Like everyone else, you have thoughts and emotions, good and bad, but you are not those thoughts and emotions. Our medicalized society has preached that if you have bad thoughts or very unpleasant emotions, there is something wrong with you. The result is that you may spend a great deal of time and effort trying to control your thoughts or emotions, that is, trying to fix yourself.

The control may take the form of suppressing, avoiding, trying to forget, or just plain denying. Let me ask you, have any of your attempts to control worked long-term? …I rest my case.

The trick is to be the observer of your thoughts and emotions, never confusing them with who you are as a person. Learn to accept them, and when you can do that, you’ll find that they provide useful data for your choices. More about that below.

What do you value in life? What is your purpose? The key to mental health is your commitment to making choices consistent with your values, at the same time simply accepting your past, your stories, your emotions and your thoughts as you stay present with your commitment. This takes psychological flexibility.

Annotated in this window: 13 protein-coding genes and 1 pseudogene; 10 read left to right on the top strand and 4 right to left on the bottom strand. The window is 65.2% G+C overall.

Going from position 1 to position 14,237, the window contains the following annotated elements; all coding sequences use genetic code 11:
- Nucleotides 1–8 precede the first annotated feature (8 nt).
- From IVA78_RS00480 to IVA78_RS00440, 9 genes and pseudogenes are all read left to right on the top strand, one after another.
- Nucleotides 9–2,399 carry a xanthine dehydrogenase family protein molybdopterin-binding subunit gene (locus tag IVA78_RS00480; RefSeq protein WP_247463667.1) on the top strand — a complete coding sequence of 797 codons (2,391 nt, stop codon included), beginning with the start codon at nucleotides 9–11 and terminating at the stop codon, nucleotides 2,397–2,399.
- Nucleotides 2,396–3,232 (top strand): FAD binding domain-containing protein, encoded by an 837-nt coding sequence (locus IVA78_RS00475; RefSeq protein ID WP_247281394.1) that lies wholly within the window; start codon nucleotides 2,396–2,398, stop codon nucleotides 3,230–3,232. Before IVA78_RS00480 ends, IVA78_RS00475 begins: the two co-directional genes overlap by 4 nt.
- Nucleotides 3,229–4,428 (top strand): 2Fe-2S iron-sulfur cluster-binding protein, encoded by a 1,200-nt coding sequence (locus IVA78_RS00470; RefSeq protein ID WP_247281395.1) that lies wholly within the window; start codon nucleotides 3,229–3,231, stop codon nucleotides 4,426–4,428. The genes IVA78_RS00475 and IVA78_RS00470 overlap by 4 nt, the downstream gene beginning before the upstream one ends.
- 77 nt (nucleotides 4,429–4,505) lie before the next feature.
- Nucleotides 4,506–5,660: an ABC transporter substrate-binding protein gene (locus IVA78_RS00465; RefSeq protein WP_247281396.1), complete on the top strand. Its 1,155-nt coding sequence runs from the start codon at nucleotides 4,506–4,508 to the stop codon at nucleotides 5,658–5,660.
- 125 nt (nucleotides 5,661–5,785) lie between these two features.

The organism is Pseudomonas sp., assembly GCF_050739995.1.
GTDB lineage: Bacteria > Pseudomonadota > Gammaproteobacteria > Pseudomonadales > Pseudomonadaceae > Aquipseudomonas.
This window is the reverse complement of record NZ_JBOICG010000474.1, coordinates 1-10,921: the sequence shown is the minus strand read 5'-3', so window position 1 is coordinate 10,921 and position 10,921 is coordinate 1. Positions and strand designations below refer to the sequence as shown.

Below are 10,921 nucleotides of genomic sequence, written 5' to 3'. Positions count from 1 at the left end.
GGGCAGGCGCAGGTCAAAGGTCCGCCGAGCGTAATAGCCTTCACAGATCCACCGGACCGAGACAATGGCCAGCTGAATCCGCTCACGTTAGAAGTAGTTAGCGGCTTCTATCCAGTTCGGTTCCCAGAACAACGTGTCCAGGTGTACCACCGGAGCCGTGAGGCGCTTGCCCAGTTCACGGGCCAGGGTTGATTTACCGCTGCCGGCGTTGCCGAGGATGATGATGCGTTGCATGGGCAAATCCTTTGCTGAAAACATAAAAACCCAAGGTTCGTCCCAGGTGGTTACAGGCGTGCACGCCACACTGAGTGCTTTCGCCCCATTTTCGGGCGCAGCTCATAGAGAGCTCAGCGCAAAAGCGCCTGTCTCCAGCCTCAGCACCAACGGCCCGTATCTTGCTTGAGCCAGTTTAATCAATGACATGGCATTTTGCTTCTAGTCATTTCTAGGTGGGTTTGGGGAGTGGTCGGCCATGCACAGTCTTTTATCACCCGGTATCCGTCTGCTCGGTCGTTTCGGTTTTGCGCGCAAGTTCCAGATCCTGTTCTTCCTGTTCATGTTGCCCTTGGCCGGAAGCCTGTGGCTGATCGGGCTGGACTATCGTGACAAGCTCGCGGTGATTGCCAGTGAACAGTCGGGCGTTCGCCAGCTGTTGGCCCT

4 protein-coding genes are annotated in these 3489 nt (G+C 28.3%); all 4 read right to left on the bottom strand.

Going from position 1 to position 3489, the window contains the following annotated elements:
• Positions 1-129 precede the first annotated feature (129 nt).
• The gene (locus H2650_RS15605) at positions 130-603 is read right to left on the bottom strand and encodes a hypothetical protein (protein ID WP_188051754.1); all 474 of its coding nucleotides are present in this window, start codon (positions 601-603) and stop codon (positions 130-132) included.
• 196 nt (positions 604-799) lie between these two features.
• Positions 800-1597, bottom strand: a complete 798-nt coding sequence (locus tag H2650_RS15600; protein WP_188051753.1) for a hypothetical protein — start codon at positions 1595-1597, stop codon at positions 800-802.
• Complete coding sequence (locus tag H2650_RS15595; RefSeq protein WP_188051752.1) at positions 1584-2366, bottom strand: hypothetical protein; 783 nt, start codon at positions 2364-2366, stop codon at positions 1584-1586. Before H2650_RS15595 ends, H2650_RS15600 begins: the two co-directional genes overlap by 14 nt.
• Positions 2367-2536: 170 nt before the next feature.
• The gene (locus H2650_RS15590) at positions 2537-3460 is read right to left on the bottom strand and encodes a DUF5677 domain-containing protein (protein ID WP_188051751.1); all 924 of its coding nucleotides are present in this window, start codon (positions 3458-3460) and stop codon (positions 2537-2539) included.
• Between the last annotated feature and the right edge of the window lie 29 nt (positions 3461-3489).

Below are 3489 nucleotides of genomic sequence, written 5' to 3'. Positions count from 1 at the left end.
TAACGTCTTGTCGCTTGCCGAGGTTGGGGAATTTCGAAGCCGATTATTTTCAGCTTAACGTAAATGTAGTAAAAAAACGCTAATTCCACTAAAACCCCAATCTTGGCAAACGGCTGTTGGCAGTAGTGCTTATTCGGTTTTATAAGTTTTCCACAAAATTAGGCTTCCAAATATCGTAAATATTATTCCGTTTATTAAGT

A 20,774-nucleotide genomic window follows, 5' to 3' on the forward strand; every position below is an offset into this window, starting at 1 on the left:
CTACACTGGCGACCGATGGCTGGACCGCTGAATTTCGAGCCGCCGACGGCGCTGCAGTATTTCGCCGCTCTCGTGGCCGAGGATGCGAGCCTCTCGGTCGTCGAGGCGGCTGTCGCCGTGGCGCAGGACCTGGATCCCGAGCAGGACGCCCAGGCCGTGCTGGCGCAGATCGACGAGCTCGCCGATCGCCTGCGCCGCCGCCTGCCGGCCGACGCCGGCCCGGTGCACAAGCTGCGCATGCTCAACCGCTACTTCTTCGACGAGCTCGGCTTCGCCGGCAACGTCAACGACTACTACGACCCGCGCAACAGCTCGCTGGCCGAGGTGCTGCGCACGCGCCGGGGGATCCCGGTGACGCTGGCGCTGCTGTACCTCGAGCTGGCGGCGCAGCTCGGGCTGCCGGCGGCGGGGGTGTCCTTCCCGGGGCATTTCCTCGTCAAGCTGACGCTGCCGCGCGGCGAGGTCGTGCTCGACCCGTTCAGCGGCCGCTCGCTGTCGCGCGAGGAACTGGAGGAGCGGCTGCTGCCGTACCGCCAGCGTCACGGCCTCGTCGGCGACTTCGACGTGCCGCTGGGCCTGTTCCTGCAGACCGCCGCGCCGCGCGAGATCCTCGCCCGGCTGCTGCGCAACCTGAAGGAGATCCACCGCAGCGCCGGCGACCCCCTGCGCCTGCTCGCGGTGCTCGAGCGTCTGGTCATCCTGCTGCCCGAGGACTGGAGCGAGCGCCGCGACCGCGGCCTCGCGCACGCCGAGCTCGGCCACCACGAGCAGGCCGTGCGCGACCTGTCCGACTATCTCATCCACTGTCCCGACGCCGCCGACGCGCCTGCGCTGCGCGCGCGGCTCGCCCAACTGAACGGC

Mental health is more about this quality of psychological flexibility than about happiness. However, as you make your choices which reflect your values, your level of happiness is often an excellent source of feedback on the quality of your choices.

Can You Stop Drinking Alcohol on Your Own?

The future

Sam has been charged with impaired driving twice. He drinks every weekend and he drinks a lot. His wife and other family members report that his personality changes when he drinks and he becomes mean. The next day he can’t remember much of what happened when he was drinking.

For a long time Sam argued that he did not have a drinking problem because he drank only beer and it was only on weekends, he even had his own mugs he got at Top 9 Best Copper Moscow Mule Mugs 2017 – Top9Rated. After his first impaired driving charge, he admitted he may be an alcoholic. He has subsequently tried to stop drinking alcohol a number of times, but the pattern continues. His family wants him to go to an alcohol rehab facility, but Sam still insists that he will handle the problem on his own. Can he do it?